The Longest Ride Plot Summary:
Former bull-riding champion Luke (Scott Eastwood) and college student Sophia (Britt Robertson) are in love, but conflicting paths and ideals threaten to tear them apart: Luke hopes to make a comeback on the rodeo circuit, and Sophia is about to embark on her dream job in New York’s art world. As the couple ponder their romantic future, they find inspiration in Ira (Alan Alda), an elderly man whose decades-long romance with his beloved wife withstood the test of time. (Source: Wikipedia)
“You keep it.”
That’s the one line that is certain to catapult Scott Eastwood to superstardom and heartthrob status. His character, Luke Collins, is a good ol’ Southern bull rider with chiseled looks and boyish charm. As the wholesome Sophia (Robertson) attempts to return his hat after he looses it at a bull-riding match, he delivers that one line and that’s all she wrote. Mark my words; Scott Eastwood is here to stay.
The latest film from romance favorite, Nicholas Sparks, The Longest Ride is a charming love story that is very enjoyable. While it is certainly no Titanic or Casablanca, it certainly compensates for last year’s The Best of Me and 2010’s Dear John. In typical Nicholas Sparks fashion, the film is set in modern day South Carolina. It chronicles the blossoming relationship of Sophia and Luke. Sophia is an art student at Uni and Luke is a champion bull rider on the mend from a devastating bull riding accident. Polar opposites, Sophia and Luke not only deal with their feelings towards each other but also must strive to prolong their relationship despite the fact that Sophia is soon leaving for New York City.
The film becomes much more interesting, thankfully, when Lucas and Sophia rescue an elderly man one evening from a car accident. Sophia befriends the man, Ira, and routinely visits him in the hospital. She reads love letters from the man’s younger days aloud and the film becomes a two-part love story of Luke and Sophia and a 1940s couple, Ira and Ruth.
Cinematically speaking, the film is beautiful with its scenic footage of rural South Carolina and enchanting flashback sequences. While The Longest Ride is a love story, it refrains from becoming overly melodramatic and mushy. It also has an uplifting ending, unlike former Sparks film adaptations.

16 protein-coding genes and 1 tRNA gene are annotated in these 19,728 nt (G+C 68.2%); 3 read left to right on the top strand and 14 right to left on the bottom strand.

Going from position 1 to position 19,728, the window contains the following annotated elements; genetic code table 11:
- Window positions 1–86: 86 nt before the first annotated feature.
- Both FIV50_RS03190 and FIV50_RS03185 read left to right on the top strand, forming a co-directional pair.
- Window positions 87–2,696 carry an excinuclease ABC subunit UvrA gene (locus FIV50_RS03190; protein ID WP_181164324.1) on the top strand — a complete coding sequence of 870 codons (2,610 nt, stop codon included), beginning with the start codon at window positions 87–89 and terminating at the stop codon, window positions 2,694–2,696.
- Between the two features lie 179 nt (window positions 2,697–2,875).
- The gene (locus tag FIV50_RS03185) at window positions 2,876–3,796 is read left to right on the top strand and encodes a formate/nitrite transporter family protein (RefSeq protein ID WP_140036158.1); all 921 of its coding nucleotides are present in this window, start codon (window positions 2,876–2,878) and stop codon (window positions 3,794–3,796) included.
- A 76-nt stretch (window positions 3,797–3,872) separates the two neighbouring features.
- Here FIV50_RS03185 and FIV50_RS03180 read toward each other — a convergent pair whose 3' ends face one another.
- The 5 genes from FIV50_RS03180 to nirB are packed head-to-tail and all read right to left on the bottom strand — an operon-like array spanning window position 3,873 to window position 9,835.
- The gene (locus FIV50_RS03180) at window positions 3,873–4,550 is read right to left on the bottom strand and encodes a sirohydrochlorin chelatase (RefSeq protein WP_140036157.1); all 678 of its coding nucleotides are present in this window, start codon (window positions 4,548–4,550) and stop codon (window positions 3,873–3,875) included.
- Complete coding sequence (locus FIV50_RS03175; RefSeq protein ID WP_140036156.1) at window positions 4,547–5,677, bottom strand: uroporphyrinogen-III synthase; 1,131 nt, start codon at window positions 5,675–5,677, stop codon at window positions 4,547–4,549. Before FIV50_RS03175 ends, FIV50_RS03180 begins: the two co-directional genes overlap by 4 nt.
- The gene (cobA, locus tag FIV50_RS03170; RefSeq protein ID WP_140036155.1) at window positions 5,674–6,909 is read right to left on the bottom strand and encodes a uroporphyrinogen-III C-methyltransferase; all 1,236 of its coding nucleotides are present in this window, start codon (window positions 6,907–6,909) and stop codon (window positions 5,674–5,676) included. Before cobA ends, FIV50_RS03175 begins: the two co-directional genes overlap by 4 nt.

The cast is worth taking note of. While there isn’t too much depth to the role of leading man, Luke Collins, Scott Eastwood (Fury) brings life into the character. Perhaps it’s his Clint Eastood-esqu features or his ability to be both sexy and innocent, Eastwood is following in his father’s foot steps-talented and nearly impossible to not gawk over. Britt Robertson (The Secret Circle), who will soon be seen in Disney’s Tomorrowland, is the highlight of the film. Unlike the typical Sparks heroine, Robertson’s character, Sophia, is confident and headstrong and isn’t afraid to chase after the man she loves. Alan Alda, who portrays Ira, has certainly aged but still brings the warmth and charm to his performance just as he did in MASH. While Eastwood and Robertson may be the lovers, the relationship between Alda and Roberston is an equally as beautiful love story just of different circumstances.
Bottom line: For those loyal Sparks fans and those who favor romantic dramas, The Longest Ride is a quaint little romance film with solid performances and beautiful scenery. This film is worth-seeing but don’t look for any Oscar nods here. But, for two hours The Longest Ride serves its purpose well, it entertains.
Rating: 7 out of 10
Mallory Delchamp is a writer, model, and performer living in Manhattan. You can routinely read her film and music reviews here on Pop-Break and you can also check out her work on zumic.com and nytheatreguide.com. A social media and pop culture enthusiast, Mallory also enjoys musical theatre, superhero films, and drinking coffee. You can visit Mallory at her website, www.mallorydelchamp.com